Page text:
In bird photography there is such a thing as over processing mistakes and the mistake I see most often is adding way too much saturation. So much so that the birds don’t look like they do in real life and sometimes to the point of looking like cartoon caricatures rather than a flesh, blood and feathered bird.
Some people do this to add “pop” to their images and on line, especially on Facebook, those images with “pop” get lots of likes and comments from people who might not know what those birds actually look like in real life.
A few times this past week I have seen photos posted to Facebook groups about birds and bird photography that made my eyes want to close because they were so over processed. One was a Great Egret that had a shadow on the dorsal side of the wings that turned so blue with over processing that that photographer called it a Blue (not sure if they meant Great Blue Heron or Little Blue Heron). Why would that bother me? Because Great Egrets are white and are never blue and the birder and bird photographer in me wanted to scream.
I’ve seen Great Blue Heron images posted where the plumage is a bright royal blue. Great Blue Herons, despite having “blue” in their name are far more gray than blue and they are never, ever bright royal blue.
I’ve posted a side by side comparison of a Reddish Egret portrait, on the left side is the image processed with only a touch of sharpening, zero added saturation. On the right side I added lots of saturation. The left side may “pop” because it is more colorful but in reality Reddish Egrets do not look like that. At all. And the colors in the background wouldn’t either.
This is what they look like. This Reddish Egret is in breeding plumage and their facial features are a bit more colorful at that time. Their lores and bills are more vibrant in breeding plumage but they are not as bright as the over saturated comparison above.
I also wanted to add a side by side comparison of a basically black and white bird so I picked this juvenile Eastern Kingbird. On the left there is zero added saturation and on the right too much saturation. Adding saturation generally doesn’t affect blacks and whites in images but as you can see it did affect the greens and tans of the vegetation behind the kingbird.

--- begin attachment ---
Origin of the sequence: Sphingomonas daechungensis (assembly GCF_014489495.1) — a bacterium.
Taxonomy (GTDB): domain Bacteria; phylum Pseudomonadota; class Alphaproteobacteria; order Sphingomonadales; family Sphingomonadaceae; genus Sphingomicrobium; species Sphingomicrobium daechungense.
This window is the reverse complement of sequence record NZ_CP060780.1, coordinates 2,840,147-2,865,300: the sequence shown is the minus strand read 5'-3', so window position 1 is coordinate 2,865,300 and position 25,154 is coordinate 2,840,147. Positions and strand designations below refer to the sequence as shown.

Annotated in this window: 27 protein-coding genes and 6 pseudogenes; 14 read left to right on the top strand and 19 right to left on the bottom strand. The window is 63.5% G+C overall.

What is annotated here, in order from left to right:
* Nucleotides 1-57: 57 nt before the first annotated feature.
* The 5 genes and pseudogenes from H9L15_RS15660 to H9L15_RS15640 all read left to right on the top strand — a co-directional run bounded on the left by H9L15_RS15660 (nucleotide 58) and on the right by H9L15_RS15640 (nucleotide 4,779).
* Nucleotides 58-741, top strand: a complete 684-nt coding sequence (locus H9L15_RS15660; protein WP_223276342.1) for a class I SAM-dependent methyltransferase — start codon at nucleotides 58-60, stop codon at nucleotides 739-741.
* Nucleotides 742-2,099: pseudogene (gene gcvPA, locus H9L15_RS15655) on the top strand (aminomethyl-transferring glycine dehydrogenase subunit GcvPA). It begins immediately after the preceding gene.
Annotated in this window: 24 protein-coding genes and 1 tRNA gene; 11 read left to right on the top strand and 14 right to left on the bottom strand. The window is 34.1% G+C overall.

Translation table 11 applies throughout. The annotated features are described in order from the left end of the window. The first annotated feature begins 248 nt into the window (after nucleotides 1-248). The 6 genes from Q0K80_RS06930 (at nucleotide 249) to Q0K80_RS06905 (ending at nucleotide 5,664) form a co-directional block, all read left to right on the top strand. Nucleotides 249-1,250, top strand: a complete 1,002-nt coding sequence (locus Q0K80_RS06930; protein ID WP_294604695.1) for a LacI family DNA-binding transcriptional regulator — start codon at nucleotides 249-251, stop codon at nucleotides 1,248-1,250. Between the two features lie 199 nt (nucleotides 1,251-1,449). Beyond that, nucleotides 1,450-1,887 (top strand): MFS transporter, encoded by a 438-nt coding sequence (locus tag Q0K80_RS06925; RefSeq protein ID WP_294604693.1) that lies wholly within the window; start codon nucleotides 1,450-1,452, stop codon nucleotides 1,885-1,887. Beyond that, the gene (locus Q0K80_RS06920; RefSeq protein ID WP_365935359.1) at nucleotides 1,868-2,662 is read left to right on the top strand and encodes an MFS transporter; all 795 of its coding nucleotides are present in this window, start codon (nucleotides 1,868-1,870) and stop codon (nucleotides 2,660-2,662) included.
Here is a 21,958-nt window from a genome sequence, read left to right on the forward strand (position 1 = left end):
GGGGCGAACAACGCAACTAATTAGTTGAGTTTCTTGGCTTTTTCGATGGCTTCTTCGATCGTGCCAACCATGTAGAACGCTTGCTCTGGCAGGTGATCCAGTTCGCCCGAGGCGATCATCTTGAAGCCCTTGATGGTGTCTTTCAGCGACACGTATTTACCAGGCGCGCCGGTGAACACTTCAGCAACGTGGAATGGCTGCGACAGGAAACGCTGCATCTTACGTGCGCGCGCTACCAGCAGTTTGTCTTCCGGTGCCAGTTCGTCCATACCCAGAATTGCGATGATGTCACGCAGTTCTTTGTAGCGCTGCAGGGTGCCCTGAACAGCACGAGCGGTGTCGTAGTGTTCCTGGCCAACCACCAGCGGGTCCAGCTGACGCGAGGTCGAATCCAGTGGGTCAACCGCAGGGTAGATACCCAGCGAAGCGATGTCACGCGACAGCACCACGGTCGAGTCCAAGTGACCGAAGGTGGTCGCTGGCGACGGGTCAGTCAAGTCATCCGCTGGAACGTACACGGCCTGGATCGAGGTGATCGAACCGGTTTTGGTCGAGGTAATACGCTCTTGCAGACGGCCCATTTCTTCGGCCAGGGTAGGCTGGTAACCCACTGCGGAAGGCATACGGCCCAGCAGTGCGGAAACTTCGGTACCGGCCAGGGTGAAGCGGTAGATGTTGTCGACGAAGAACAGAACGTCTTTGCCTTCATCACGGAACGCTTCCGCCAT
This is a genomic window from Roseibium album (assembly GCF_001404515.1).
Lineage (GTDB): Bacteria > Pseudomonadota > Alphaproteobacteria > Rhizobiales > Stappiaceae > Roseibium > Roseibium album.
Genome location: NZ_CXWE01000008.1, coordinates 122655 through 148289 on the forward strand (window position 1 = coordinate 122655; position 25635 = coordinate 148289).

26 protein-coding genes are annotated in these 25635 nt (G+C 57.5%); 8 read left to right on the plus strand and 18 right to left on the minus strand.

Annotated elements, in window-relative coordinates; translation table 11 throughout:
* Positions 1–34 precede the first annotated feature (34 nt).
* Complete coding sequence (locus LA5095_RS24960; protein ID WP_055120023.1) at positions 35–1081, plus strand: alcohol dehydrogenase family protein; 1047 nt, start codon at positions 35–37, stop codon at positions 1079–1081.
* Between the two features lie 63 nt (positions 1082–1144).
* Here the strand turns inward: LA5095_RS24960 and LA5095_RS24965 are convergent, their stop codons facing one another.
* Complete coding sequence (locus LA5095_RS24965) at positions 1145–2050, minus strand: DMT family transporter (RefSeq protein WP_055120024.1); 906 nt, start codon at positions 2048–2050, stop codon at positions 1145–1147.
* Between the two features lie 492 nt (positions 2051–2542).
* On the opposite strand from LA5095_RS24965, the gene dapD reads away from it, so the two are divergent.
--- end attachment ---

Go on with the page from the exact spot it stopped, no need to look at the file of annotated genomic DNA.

Now those background colors aren’t too far from what they looked like straight out of the camera but I truthfully prefer this version that isn’t over saturated.
Some people also add too much contrast along with too much saturation in post processing and that can also make the images “pop” but those images generally don’t look realistic either.
When I process my images I do so with a light hand, I have seen too many images where the saturation and contrast levels were terribly overdone and the birds end up looking like cartoon caricatures because the colors are unreal. I prefer to leave my images as close as possible to what they looked like when created, using only minimal contrast, saturation or levels adjustments along with sharpening for web presentation.
If the person is going for artistic appeal by using filter and textures and adding lots of color & saturation that is completely different, that is photo art not bird photography.
Also, some people may select the “Vivid” color setting in their camera which results in super highly saturated images but they don’t necessarily look like what the bird did at the time the image was taken. I would suggest never using that “vivid” color setting for birds, or wildlife for that matter because the resulting images will not look natural.
I know I have ranted a bit but honestly I have been seriously contemplating leaving some of the Birder and Bird Photography groups on Facebook where you are not allowed to “critique” the images. Just this week I saw someone offer help to another photographer by critiquing another photographer’s image in one of those groups and they got slammed for the critique by several members and then they left the group.
Their advice to the other person on their image was spot on in my opinion.
My advice is to go easy on adding saturation in bird photography to avoid over processing mistakes.
Life is good.